The historical society welcomes donations of family photos and papers, along with other items related to Springfield Township area history.


Enfield Tile Bench

Recently, this wooden bench was brought in to the Society by board members Karynn Squadrito and Dot Cutler. We know very little about this bench. Until her passing in 2008, the bench was in the possession of Ann Castle. We were told that Ms. Castle had used the bench outside of her home for many years. The late Ms. Castle, along with her late sister (Jane Castle Borie) and late brother-in-law (Joseph Borie) have been good friends of the Society. In 1998, Ms. Castle donated a series of Enfield Tiles and associated memorabilia once belonging to her sister Jane Castle Borie. Years earlier in 1987, after the Society was first established, Joe and Jane Borie donated several tile pieces from the Enfield Tile and Pottery Works they had purchased at an auction for the Society’s collection.

On the underside of the bench is an inscription which reads “~Enfield Tile ~ bench designed and made by Joe Borie” we know that the Bories had once been in possession of this bench. Did they make it from tiles that they had purchased at the same auction they acquired the tile they donated others to the Society? With the inscription, we do know that the bench was made prior to Joe’s passing in 1994 and therefore likely dates between the late 1980’s – 1990s. While there is still much to uncover regarding the history of this piece, we are thrilled to include it in the collection.

J.H. Dulles Allen opened the Enfield Tile and Pottery Works in 1906 at the corner of Church and Paper Mill Roads. The company made decorative pottery and tiles that are found in many local homes and businesses, such as the Carson Valley School. The work can be found throughout the country as well in such places like The Pan American Building in Washington, D.C. and the Bok Tower in Lake Wales, Florida.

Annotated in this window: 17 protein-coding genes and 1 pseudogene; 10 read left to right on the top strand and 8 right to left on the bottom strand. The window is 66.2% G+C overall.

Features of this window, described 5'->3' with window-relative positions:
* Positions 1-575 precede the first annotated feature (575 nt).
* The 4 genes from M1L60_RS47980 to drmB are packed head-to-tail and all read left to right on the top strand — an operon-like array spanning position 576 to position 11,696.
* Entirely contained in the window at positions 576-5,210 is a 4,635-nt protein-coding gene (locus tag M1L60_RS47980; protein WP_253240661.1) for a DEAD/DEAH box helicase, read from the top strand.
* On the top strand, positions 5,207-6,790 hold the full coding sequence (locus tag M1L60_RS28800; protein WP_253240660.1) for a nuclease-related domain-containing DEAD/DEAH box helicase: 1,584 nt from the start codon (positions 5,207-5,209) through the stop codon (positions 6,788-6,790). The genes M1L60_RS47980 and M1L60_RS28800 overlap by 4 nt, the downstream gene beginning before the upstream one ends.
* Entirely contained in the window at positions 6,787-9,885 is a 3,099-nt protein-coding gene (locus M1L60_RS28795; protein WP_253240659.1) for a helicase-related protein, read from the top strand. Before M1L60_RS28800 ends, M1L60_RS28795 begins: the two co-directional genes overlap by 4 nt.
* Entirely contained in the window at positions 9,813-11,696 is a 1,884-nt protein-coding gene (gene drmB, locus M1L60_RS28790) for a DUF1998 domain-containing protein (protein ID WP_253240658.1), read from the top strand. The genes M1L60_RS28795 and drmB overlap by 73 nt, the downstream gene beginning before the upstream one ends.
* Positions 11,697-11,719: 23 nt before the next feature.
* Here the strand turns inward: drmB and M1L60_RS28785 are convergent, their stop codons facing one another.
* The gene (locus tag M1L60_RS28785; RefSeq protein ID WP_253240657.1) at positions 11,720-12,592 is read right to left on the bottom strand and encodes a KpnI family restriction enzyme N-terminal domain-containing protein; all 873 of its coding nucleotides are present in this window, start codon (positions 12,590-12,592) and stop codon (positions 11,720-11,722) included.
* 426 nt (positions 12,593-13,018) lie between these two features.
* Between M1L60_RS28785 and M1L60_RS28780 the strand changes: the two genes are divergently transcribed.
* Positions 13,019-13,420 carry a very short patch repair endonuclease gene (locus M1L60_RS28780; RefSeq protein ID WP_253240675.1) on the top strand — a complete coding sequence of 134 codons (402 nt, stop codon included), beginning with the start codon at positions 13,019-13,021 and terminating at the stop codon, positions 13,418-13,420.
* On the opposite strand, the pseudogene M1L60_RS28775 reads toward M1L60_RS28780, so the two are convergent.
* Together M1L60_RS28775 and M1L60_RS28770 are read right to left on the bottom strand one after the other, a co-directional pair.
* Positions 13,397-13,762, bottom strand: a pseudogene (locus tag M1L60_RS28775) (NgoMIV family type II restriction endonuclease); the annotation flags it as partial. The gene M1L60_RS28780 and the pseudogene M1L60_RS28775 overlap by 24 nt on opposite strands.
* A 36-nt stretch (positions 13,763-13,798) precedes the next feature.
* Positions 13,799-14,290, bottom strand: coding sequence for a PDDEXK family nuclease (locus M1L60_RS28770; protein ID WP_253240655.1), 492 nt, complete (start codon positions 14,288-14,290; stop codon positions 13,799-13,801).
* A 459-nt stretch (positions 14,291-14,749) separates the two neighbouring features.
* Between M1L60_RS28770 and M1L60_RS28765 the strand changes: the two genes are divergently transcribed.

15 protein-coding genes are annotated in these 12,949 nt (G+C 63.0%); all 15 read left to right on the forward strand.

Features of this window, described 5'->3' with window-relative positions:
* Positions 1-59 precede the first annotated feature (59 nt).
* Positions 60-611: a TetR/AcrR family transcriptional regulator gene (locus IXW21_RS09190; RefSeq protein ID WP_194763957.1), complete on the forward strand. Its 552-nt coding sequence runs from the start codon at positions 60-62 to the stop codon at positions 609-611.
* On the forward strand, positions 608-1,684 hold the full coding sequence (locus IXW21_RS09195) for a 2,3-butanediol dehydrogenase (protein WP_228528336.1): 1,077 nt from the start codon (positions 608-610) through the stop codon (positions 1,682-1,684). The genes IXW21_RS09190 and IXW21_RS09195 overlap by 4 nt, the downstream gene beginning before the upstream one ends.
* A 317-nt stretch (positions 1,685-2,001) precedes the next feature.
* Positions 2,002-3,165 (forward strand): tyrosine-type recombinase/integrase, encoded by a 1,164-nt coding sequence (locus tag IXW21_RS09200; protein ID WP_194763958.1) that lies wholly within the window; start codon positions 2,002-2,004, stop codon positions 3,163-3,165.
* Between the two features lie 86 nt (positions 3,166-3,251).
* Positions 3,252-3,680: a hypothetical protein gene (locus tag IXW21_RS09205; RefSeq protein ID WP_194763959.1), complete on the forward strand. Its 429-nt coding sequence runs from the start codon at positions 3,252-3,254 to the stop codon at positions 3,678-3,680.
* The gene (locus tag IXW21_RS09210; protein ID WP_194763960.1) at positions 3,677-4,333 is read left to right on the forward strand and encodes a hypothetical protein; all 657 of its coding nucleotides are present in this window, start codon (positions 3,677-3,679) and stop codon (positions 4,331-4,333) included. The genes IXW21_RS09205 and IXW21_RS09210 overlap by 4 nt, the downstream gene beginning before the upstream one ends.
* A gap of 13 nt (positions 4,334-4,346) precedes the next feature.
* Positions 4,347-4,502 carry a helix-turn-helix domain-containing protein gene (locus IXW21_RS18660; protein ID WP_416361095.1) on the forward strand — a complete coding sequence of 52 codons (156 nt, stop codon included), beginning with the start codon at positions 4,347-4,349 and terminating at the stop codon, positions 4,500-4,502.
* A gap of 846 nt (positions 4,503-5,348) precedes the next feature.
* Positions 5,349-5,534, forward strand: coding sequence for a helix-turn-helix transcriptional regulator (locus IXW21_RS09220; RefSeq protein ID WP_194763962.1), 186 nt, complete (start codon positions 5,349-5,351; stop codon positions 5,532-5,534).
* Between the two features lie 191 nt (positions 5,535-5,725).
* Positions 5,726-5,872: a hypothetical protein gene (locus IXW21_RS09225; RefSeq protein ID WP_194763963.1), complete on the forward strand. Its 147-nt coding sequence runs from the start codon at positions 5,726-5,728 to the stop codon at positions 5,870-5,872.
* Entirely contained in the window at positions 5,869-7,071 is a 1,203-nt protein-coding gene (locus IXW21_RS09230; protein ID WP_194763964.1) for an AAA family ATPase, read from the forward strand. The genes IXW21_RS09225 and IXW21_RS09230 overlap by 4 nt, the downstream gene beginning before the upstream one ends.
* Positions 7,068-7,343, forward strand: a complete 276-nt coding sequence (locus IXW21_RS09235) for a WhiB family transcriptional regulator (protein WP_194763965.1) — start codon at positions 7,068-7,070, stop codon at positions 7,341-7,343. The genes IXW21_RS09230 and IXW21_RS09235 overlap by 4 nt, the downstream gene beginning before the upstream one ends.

Tall Case Clock

This clock was built by Joseph H. Jackson, a resident and clockmaker in Flourtown from 1805 to 1810. He came from Wolverhampton, Staffordshire, England in 1801. First settling in Germantown, he trained there and then moved to Springfield Township to set up his own business. We only know about three of his clocks, ours being the only one currently running and on display. In 1810, Mr. Jackson married and moved to Pumpkintown, a section of of Chestnut Hill near Bells Mill road. In 1817, he moved to Delaware taking up farming and clock repair, having been forced out of clock making by stiff competition.

The donors, are descendants of the Haas and Lesseig families. Fredrick Haus first appears  in the Springfield tax records in 1803,  shortly before Mr. Jackson, in 1805.

Generously donated by Susan Lesseig France and Karen Lesseig Snyder.

The Sunnybrook Sun Microfilm

The Sunnybrook Sun which became The Springfield Sun and The Colonial dating from the 1940s through the 1990s. The Sunnybrook Sun took its name from the Sunnybrook Country Club which was the course now known as the Flourtown Country Club. These newspapers will undoubtedly prove useful to future generations of researchers interested in local history.

Generously donated by Montgomery Newspapers.